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#3 Pamela Joseph

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Most payments executives found themselves pulled to the center of a perfect storm this year, and Pamela Joseph, U.S. Bancorp's vice chairman of payment services, has weathered it remarkably well.

"She's impressed me as much as ever, if not more," said Richard Davis, the Minneapolis company's chairman and chief executive. "Pam has continued to power through on developing innovation and next-generation products in the space, even when a lot of others would have just battened down and waited for the weather to pass."

Payments has been hit particularly hard at most institutions this year, due to mounting losses on credit cards and lowered consumer and corporate spending - and the headwinds from a new law that is already restricting card issuers' profitability. Joseph was on the front lines of the industry's efforts to shape that law: she was the only woman representing the credit card industry when President Obama met with executives at the White House in April, a month before he signed the bill.

"I'm not sure we were able to change anything dramatically, but at least you could walk away and feel like we had our shot," she said. The president "had a very clear understanding of the industry, and the pluses and the minuses to what he was about to do."

The payments storm could have been particularly damaging to U.S. Bank, which depends on Joseph's division for over a quarter of its annual net income. The unit was not immune to the economic downturn - second quarter net profit fell over 60 percent from the year-earlier period, to $179 million, and revenue was flat at $991.4 million. But it still outperformed other major issuers. (U.S. Bank's credit card losses, for example, rose to 7.36 percent but are still well below the chargeoff rates at its largest competitors.)

Joseph has bulked up collections resources to handle these increased card losses, but, like Davis, she is more focused on new opportunities and innovation. "We have signed a lot of bank partners and credit unions who've wanted to either sell an asset - meaning their card portfolio - or to move to an external processor to save expenses," says Joseph. "So we've seen some real benefit because of the downturn." This year alone, her division has unveiled Syncada LLC, a business-to-business payments network joint venture with Visa Inc.; bought credit card portfolios from companies including Citigroup Inc. and Town North Bank; and launched a new "FlexPerks" credit card rewards program to replace the loss of a lucrative co-brand partnership with Northwest Airlines Inc. Joseph says U.S. Bank has "exceeded" the expected customer retention rate as it converted the cards to FlexPerks.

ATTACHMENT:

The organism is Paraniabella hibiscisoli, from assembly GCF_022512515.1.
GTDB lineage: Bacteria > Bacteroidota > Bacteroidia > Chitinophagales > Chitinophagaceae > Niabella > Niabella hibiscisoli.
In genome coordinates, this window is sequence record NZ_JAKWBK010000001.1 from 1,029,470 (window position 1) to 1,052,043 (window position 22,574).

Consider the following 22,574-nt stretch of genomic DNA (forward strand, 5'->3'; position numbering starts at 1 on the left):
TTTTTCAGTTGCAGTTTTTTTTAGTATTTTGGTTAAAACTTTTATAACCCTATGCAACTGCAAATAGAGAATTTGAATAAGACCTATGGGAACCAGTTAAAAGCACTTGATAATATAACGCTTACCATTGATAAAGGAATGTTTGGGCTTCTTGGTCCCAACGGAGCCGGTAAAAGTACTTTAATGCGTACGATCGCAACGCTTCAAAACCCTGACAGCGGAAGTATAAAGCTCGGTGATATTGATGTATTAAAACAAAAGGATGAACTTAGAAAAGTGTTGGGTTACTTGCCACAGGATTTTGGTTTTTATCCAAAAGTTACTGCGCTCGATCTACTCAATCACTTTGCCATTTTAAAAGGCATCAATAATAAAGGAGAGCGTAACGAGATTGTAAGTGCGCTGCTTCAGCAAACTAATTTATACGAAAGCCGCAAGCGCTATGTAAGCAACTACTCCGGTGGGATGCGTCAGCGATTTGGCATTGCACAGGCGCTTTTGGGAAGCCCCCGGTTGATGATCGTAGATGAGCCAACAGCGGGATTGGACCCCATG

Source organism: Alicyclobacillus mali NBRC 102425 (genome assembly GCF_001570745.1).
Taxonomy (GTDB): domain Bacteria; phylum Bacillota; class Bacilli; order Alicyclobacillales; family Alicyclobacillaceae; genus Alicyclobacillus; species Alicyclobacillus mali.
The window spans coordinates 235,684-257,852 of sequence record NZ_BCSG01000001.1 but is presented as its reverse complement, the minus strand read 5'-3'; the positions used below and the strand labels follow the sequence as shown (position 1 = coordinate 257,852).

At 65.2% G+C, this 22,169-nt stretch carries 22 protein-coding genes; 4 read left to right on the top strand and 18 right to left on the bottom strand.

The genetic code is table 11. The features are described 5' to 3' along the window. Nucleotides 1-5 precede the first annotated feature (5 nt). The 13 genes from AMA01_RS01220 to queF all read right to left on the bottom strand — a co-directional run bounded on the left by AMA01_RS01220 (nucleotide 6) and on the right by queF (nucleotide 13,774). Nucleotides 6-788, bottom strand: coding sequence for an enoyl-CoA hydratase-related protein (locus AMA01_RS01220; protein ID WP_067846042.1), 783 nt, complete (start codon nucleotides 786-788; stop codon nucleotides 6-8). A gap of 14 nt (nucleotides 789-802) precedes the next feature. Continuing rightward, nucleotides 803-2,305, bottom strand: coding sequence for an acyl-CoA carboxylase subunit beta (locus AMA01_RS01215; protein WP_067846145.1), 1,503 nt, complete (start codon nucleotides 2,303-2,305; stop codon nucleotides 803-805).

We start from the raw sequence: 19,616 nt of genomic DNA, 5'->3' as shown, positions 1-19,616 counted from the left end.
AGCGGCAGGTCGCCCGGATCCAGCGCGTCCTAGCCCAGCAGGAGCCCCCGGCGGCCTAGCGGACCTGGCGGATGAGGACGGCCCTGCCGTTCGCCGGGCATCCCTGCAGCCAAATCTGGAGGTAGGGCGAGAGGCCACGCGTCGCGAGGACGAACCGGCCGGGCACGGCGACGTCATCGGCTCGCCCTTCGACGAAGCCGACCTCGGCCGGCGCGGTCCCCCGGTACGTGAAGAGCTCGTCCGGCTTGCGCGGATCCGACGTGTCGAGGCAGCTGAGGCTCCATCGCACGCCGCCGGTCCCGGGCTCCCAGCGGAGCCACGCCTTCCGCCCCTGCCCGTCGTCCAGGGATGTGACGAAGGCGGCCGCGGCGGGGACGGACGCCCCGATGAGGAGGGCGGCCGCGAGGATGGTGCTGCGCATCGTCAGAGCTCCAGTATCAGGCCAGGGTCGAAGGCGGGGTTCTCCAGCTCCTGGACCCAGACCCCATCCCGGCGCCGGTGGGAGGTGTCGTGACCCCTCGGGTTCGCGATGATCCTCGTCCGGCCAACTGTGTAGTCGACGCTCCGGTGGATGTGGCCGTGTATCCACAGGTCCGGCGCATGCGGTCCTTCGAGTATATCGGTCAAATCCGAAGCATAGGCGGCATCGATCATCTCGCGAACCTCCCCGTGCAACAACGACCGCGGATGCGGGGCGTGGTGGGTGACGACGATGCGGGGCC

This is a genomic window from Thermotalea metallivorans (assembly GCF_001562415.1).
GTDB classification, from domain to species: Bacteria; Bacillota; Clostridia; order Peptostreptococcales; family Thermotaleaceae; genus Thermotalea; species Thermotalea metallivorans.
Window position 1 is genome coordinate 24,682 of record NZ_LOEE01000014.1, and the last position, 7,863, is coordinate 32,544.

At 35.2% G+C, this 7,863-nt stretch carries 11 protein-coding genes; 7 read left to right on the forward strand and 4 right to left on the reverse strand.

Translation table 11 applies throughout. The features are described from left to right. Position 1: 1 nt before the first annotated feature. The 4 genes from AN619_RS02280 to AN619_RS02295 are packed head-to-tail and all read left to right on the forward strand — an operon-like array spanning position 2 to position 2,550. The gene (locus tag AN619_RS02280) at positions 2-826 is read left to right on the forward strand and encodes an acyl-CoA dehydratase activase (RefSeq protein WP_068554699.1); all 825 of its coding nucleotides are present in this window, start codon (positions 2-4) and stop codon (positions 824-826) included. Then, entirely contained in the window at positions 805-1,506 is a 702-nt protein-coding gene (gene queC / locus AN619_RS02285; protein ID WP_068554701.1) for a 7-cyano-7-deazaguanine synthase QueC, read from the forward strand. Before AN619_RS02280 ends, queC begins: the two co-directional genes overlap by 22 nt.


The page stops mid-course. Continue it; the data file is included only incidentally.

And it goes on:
Joseph also responded to a broad pullback in corporate travel-and-entertainment spending by launching an initiative to get more business from government agencies that received stimulus money. That program has increased U.S. Bank's penetration of the federal government, which has become "a big piece" of the corporate payments business, she says.

This strategy has won her boss' respect, and his wallet. "Pam always has my first dollar," Davis says, who adds that Joseph has the "ability to understand the marginal and absolute value of a transaction."

"As a CEO, of all the people who will come to me with an opportunity," he says, "no one has a higher level of walk-in-the-door trust with me than Pam does."

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